Banking and finance expert weighs in on minimum wage increase

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Financial expert, Donald Charles, appeared on yesterday’s Big Issues show. (Photo courtesy Behanzin Inc)
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By Makeida Antonio

[email protected]

A former banker and financial expert has suggested a holistic review of the country’s poverty assessment, beginning at the community level.

Donald Charles was a guest on yesterday’s Big Issues program, where a panel discussed the announcement of an EC$1.80 increase in the minimum wage effective January 1, 2023.

The proposed increase was announced in last Thursday’s Cabinet notes.

The notes also said that Attorney General Steadroy Benjamin assured the Cabinet that “in a few short weeks,” the Minimum Wage Committee will submit its final recommendations following several months of consultations with various stakeholders.

“When the Cabinet receives the Report and Recommendation, the Cabinet will make a decision before taking the matter to the Parliament for it to become law,” according to the notes.

The Minimum Wage Committee, including members from the Employers Federation, the Chamber of Commerce, and the Hotels and Tourism Association, was established in February amid concerns that the current EC$8.20 minimum wage had been unchanged since 2015, despite the spiraling cost of living.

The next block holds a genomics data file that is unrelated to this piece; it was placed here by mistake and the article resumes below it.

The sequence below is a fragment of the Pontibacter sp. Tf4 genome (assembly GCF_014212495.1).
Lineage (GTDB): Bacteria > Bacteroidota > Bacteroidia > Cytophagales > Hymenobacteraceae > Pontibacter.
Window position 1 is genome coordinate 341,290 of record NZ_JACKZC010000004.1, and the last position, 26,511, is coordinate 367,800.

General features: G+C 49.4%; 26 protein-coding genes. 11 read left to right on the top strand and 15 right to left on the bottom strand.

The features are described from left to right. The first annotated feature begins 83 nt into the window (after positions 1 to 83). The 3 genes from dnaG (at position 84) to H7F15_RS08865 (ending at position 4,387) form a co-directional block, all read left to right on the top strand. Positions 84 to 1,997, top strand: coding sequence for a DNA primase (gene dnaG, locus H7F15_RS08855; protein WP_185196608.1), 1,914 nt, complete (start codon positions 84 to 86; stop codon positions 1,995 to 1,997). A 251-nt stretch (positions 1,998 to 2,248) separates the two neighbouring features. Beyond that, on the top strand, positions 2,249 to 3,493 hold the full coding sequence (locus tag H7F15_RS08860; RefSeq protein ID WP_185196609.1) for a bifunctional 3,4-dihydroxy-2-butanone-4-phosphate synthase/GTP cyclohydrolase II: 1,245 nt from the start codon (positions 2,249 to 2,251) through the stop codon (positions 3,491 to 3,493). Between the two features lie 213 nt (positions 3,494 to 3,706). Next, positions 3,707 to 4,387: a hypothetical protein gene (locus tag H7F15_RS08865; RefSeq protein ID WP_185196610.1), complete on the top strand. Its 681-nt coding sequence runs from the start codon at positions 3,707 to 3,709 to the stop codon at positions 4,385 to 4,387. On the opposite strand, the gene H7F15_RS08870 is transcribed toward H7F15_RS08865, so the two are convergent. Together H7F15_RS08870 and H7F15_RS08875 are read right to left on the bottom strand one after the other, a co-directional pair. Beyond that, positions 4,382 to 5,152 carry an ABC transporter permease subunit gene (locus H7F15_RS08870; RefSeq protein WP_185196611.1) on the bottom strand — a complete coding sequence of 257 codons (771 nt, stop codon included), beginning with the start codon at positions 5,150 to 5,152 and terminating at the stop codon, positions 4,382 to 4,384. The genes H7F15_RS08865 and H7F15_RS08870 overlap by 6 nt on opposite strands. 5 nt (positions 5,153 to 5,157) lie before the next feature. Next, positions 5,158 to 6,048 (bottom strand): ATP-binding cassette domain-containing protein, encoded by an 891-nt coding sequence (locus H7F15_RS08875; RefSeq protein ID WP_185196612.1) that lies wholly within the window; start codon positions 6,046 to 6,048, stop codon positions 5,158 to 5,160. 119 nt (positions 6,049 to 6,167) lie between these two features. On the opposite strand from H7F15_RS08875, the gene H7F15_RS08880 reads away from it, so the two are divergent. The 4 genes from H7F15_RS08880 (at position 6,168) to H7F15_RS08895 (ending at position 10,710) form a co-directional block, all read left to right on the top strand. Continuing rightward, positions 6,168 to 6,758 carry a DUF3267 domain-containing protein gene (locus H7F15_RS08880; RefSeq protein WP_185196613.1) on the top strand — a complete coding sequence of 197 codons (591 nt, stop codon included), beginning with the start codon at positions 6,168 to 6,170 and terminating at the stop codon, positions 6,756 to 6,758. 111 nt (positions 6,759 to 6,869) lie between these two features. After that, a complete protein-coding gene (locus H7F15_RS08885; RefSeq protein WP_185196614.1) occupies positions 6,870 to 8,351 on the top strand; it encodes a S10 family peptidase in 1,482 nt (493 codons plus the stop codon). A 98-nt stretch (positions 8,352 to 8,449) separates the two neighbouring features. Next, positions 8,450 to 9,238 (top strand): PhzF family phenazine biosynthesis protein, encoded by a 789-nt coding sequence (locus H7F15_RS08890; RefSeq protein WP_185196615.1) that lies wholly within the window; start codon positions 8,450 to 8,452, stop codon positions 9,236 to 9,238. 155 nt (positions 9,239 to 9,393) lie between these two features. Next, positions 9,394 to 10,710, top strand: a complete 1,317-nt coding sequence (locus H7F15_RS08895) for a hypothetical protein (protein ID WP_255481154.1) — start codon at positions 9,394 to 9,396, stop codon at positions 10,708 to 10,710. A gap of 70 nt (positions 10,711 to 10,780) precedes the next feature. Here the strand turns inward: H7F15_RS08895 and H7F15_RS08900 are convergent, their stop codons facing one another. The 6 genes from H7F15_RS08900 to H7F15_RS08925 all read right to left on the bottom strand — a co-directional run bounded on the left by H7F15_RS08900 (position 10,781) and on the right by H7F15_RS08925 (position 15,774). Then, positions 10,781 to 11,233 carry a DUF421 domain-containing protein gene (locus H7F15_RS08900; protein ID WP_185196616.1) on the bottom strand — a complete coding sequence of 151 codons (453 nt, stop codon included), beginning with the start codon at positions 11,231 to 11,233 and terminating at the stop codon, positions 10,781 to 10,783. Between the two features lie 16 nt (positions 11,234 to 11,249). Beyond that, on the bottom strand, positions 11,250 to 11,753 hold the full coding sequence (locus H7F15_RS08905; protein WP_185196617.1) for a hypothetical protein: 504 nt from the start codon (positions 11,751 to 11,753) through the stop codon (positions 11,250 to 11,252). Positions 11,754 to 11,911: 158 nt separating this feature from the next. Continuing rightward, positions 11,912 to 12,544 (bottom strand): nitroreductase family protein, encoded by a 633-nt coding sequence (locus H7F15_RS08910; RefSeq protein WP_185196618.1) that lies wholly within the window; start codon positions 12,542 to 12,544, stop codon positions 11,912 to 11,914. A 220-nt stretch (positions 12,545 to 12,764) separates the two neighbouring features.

The body is reportedly considering varying minimum wage structures for different categories of workers, such as those in the hospitality or construction sectors, instead of a flat minimum wage across the board.

Charles held the view that the government should conduct a study to build a database filled with “feedback across all party levels” to truly understand the issues regarding the minimum wage such as the current rate of poverty and the standard of living.

He claimed that the last poverty assessment done in Antigua and Barbuda was in 2005, with results showing an 18.4% poverty rate.

“I have not seen any data yet to really determine what is the number of persons who are going to be impacted by an increase in the minimum wage of $8.20 to $10.00, bearing in mind that that works out to EC$1,600.00 per month. To the best of my recollection, it took about EC$2,300.00 for a household to be considered as being above the poverty level.

 “Based upon the inflation taking place, what are the implications of that in terms of more persons falling below the poverty rate?” Charles reasoned during the discussion.

He also outlined how an increase in operating costs for businesses, once the new minimum wage of EC$10.00 is implemented, could affect profit outcomes.

“They will have to improve productivity and streamline operations so that employees can have a decent wage to be in a position mentally, physically, and spiritually to do the work that they are employed to do,” Charles noted.

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